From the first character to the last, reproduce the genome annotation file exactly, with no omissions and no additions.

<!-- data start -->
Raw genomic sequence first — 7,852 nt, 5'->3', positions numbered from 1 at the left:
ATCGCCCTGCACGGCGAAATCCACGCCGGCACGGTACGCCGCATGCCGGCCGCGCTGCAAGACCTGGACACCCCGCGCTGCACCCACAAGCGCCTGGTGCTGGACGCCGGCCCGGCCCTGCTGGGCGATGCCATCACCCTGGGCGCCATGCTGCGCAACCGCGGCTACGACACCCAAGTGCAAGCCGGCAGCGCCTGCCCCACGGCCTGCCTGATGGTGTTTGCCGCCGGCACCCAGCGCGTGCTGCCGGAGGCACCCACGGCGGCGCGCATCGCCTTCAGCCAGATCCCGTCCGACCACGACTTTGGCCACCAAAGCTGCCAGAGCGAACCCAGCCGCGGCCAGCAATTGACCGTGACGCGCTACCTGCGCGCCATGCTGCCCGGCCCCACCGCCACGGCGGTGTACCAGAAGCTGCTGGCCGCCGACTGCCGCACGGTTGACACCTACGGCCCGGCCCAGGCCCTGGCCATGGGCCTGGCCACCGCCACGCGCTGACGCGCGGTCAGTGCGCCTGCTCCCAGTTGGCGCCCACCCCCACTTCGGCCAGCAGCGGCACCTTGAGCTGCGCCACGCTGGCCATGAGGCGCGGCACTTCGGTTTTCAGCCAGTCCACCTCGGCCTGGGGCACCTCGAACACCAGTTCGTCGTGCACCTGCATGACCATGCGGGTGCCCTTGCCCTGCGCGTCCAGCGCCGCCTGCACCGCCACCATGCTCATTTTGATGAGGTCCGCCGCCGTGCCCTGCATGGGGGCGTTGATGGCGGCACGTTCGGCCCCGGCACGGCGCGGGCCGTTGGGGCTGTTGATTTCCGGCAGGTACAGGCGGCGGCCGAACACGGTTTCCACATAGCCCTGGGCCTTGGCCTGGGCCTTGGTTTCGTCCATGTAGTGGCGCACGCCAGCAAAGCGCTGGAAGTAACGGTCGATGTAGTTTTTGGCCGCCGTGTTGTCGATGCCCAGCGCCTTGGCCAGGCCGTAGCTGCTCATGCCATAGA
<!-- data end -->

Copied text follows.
Raw genomic sequence first — 7,852 nt, 5'->3', positions numbered from 1 at the left:
ATCGCCCTGCACGGCGAAATCCACGCCGGCACGGTACGCCGCATGCCGGCCGCGCTGCAAGACCTGGACACCCCGCGCTGCACCCACAAGCGCCTGGTGCTGGACGCCGGCCCGGCCCTGCTGGGCGATGCCATCACCCTGGGCGCCATGCTGCGCAACCGCGGCTACGACACCCAAGTGCAAGCCGGCAGCGCCTGCCCCACGGCCTGCCTGATGGTGTTTGCCGCCGGCACCCAGCGCGTGCTGCCGGAGGCACCCACGGCGGCGCGCATCGCCTTCAGCCAGATCCCGTCCGACCACGACTTTGGCCACCAAAGCTGCCAGAGCGAACCCAGCCGCGGCCAGCAATTGACCGTGACGCGCTACCTGCGCGCCATGCTGCCCGGCCCCACCGCCACGGCGGTGTACCAGAAGCTGCTGGCCGCCGACTGCCGCACGGTTGACACCTACGGCCCGGCCCAGGCCCTGGCCATGGGCCTGGCCACCGCCACGCGCTGACGCGCGGTCAGTGCGCCTGCTCCCAGTTGGCGCCCACCCCCACTTCGGCCAGCAGCGGCACCTTGAGCTGCGCCACGCTGGCCATGAGGCGCGGCACTTCGGTTTTCAGCCAGTCCACCTCGGCCTGGGGCACCTCGAACACCAGTTCGTCGTGCACCTGCATGACCATGCGGGTGCCCTTGCCCTGCGCGTCCAGCGCCGCCTGCACCGCCACCATGCTCATTTTGATGAGGTCCGCCGCCGTGCCCTGCATGGGGGCGTTGATGGCGGCACGTTCGGCCCCGGCACGGCGCGGGCCGTTGGGGCTGTTGATTTCCGGCAGGTACAGGCGGCGGCCGAACACGGTTTCCACATAGCCCTGGGCCTTGGCCTGGGCCTTGGTTTCGTCCATGTAGTGGCGCACGCCAGCAAAGCGCTGGAAGTAACGGTCGATGTAGTTTTTGGCCGCCGTGTTGTCGATGCCCAGCGCCTTGGCCAGGCCGTAGCTGCTCATGCCATAGA